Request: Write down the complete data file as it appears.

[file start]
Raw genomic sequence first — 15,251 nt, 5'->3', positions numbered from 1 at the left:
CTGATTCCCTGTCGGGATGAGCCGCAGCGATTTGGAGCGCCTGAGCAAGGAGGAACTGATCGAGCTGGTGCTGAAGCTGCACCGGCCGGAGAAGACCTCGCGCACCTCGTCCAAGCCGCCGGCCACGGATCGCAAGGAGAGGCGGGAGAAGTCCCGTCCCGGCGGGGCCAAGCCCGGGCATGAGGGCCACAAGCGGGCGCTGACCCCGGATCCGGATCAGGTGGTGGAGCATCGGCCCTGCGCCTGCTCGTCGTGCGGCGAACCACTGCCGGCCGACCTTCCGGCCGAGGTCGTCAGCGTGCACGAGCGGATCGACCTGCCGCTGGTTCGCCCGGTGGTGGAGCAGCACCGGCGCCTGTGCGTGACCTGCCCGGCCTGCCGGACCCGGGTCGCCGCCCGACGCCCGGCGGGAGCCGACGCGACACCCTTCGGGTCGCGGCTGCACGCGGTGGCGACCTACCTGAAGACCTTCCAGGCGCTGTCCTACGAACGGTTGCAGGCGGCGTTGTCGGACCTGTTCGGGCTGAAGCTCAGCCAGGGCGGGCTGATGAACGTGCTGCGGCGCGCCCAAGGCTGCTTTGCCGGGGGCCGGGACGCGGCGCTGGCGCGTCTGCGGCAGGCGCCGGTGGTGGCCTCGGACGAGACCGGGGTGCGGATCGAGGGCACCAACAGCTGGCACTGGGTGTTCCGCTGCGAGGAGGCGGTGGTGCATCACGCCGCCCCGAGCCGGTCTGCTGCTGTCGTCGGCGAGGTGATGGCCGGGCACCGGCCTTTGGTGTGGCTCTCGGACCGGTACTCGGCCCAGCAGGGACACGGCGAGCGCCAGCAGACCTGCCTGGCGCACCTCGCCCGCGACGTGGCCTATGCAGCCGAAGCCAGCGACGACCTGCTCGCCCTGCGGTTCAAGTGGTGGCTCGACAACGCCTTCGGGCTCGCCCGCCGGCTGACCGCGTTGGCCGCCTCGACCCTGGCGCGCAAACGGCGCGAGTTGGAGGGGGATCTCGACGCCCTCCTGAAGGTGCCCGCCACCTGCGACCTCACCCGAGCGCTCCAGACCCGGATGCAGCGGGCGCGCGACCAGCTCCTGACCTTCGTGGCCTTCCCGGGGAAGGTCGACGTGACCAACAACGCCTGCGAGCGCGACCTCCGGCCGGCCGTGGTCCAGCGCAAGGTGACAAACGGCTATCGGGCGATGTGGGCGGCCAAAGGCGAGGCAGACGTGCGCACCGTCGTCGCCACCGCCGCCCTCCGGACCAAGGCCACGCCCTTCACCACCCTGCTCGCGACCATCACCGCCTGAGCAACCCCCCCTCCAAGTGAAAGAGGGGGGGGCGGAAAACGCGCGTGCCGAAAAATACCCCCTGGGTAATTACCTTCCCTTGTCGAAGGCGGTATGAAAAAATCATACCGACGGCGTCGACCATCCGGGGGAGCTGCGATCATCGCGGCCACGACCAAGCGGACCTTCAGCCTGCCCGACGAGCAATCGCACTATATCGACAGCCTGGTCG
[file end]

Raw genomic sequence first — 15,251 nt, 5'->3', positions numbered from 1 at the left:
CTGATTCCCTGTCGGGATGAGCCGCAGCGATTTGGAGCGCCTGAGCAAGGAGGAACTGATCGAGCTGGTGCTGAAGCTGCACCGGCCGGAGAAGACCTCGCGCACCTCGTCCAAGCCGCCGGCCACGGATCGCAAGGAGAGGCGGGAGAAGTCCCGTCCCGGCGGGGCCAAGCCCGGGCATGAGGGCCACAAGCGGGCGCTGACCCCGGATCCGGATCAGGTGGTGGAGCATCGGCCCTGCGCCTGCTCGTCGTGCGGCGAACCACTGCCGGCCGACCTTCCGGCCGAGGTCGTCAGCGTGCACGAGCGGATCGACCTGCCGCTGGTTCGCCCGGTGGTGGAGCAGCACCGGCGCCTGTGCGTGACCTGCCCGGCCTGCCGGACCCGGGTCGCCGCCCGACGCCCGGCGGGAGCCGACGCGACACCCTTCGGGTCGCGGCTGCACGCGGTGGCGACCTACCTGAAGACCTTCCAGGCGCTGTCCTACGAACGGTTGCAGGCGGCGTTGTCGGACCTGTTCGGGCTGAAGCTCAGCCAGGGCGGGCTGATGAACGTGCTGCGGCGCGCCCAAGGCTGCTTTGCCGGGGGCCGGGACGCGGCGCTGGCGCGTCTGCGGCAGGCGCCGGTGGTGGCCTCGGACGAGACCGGGGTGCGGATCGAGGGCACCAACAGCTGGCACTGGGTGTTCCGCTGCGAGGAGGCGGTGGTGCATCACGCCGCCCCGAGCCGGTCTGCTGCTGTCGTCGGCGAGGTGATGGCCGGGCACCGGCCTTTGGTGTGGCTCTCGGACCGGTACTCGGCCCAGCAGGGACACGGCGAGCGCCAGCAGACCTGCCTGGCGCACCTCGCCCGCGACGTGGCCTATGCAGCCGAAGCCAGCGACGACCTGCTCGCCCTGCGGTTCAAGTGGTGGCTCGACAACGCCTTCGGGCTCGCCCGCCGGCTGACCGCGTTGGCCGCCTCGACCCTGGCGCGCAAACGGCGCGAGTTGGAGGGGGATCTCGACGCCCTCCTGAAGGTGCCCGCCACCTGCGACCTCACCCGAGCGCTCCAGACCCGGATGCAGCGGGCGCGCGACCAGCTCCTGACCTTCGTGGCCTTCCCGGGGAAGGTCGACGTGACCAACAACGCCTGCGAGCGCGACCTCCGGCCGGCCGTGGTCCAGCGCAAGGTGACAAACGGCTATCGGGCGATGTGGGCGGCCAAAGGCGAGGCAGACGTGCGCACCGTCGTCGCCACCGCCGCCCTCCGGACCAAGGCCACGCCCTTCACCACCCTGCTCGCGACCATCACCGCCTGAGCAACCCCCCCTCCAAGTGAAAGAGGGGGGGGCGGAAAACGCGCGTGCCGAAAAATACCCCCTGGGTAATTACCTTCCCTTGTCGAAGGCGGTATGAAAAAATCATACCGACGGCGTCGACCATCCGGGGGAGCTGCGATCATCGCGGCCACGACCAAGCGGACCTTCAGCCTGCCCGACGAGCAATCGCACTATATCGACAGCCTGGTCG